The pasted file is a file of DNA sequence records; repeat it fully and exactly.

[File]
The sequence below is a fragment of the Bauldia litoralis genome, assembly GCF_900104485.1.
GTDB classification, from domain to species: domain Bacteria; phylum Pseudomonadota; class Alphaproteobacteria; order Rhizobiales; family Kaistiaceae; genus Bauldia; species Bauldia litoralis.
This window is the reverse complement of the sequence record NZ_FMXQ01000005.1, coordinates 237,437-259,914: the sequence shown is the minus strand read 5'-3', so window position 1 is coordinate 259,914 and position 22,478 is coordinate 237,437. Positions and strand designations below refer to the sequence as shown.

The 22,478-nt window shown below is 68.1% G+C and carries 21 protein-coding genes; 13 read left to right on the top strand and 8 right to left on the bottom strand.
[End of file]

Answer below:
The sequence below is a fragment of the Bauldia litoralis genome, assembly GCF_900104485.1.
GTDB classification, from domain to species: domain Bacteria; phylum Pseudomonadota; class Alphaproteobacteria; order Rhizobiales; family Kaistiaceae; genus Bauldia; species Bauldia litoralis.
This window is the reverse complement of the sequence record NZ_FMXQ01000005.1, coordinates 237,437-259,914: the sequence shown is the minus strand read 5'-3', so window position 1 is coordinate 259,914 and position 22,478 is coordinate 237,437. Positions and strand designations below refer to the sequence as shown.

The 22,478-nt window shown below is 68.1% G+C and carries 21 protein-coding genes; 13 read left to right on the top strand and 8 right to left on the bottom strand.